Cutting Food Assistance No Reason to Celebrate

Charleston Daily MailIn late March, a Daily Mail Opinion editorial exclaimed “Hallelujah!” in response to the signing of a bill that increases hardship for some of the most vulnerable West Virginians when times are tough (Public assistance done right under House Bill 4001, March 28, 2018). Story link

House Bill 4001 — commonly referred to as the “food stamp” bill — doubles down on a failed policy. It punishes people who are trying to find work as well as workers who don’t have a consistent 20-hour workweek. Here’s the thing — in 2016, West Virginia tried this in nine counties with little job placement success.

The 90-day time limits for Supplemental Nutrition Assistance Program, or SNAP benefits did, however, drop 5,400 SNAP caseloads, subsequently increasing meals served at local food pantries in the pilot area by 30 percent and shut the door on more than $13 million federal SNAP dollars that otherwise would have been in our state’s economy.

Is this bill really worth celebrating? And if so, what is there to celebrate?

Gov. Jim Justice opted for the quiet route when signing his name to the bill. He held no press conference and gave no comment regarding House Bill 4001. The House of Delegates Republican leadership was also mute when their top priority bill was signed into law.

Strange. It’s possible taking food away from our neighbors in need isn’t the best optics.

Making sure folks’ basic needs are taken care of is central to who we are as West Virginians. We look after one another, especially when communities are dealing with tough times. The Supplemental Nutrition Assistance Program, formerly known as food stamps, is an extension of these core values.

Under House Bill 4001, a West Virginia veteran who suffers from undiagnosed post-traumatic stress disorder and struggles to hold down a 20-hour workweek could lose his SNAP benefits.

Forgive me if I don’t shout “Hallelujah” or ask for an “Amen” as we take food away from the men and women who have bravely served and protected our country.

We’re proud of our military service, and we should be, let’s make sure we’re doing the best we can for our veterans.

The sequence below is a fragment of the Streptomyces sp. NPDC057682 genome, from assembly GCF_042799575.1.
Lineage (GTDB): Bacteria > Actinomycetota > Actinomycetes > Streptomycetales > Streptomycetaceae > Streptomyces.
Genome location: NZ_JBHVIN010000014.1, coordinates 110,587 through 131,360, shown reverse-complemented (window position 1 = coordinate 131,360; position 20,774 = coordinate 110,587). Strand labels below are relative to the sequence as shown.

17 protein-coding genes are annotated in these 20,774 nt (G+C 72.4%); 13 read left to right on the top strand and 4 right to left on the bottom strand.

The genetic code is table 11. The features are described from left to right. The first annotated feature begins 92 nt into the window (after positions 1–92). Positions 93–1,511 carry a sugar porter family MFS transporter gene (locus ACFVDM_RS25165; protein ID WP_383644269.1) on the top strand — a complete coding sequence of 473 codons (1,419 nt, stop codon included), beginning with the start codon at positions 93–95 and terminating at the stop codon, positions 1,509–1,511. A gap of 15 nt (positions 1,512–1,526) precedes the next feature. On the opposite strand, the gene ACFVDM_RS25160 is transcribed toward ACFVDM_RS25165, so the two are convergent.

The bill falls terribly short for a lot of West Virginians. The state’s low-wage workforce that often uses SNAP because their work does not pay a living wage will be left behind when inconsistent work hours prevent them from working 20 hours per week.

The state’s seasonal workers — both in tourism and agriculture landscaping — many of whom earn an entire year’s worth of wages in three to six months will lose their SNAP benefits that keep food on the table in the off season.

This is just the beginning of who gets hurt when we embrace punitive measures and endless red tape as a condition of modest food assistance.

If there’s anything to celebrate here it’s not in the pain the bill will cause to our people and our economy — it’s in the fact that there are people willing to fight back for struggling low- and moderate-income West Virginians. It’s that we know this bill is counter to who we are as West Virginians.

So yes, Daily Mail, the opponents of House Bill 4001 will be as diligent in helping folks find and maintain work as we were in fighting this bill. We will push proven policies that build our state’s middle class and increase shared prosperity such as a minimum wage increase, a state Earned Income Tax Credit and Medicaid expansion.

 

Seth DiStefano serves as Policy Outreach Director for the West Virginia Center on Budget and Policy.

Be the first to comment

Please check your e-mail for a link to activate your account.

© 2018 West Virginia Center on Budget and Policy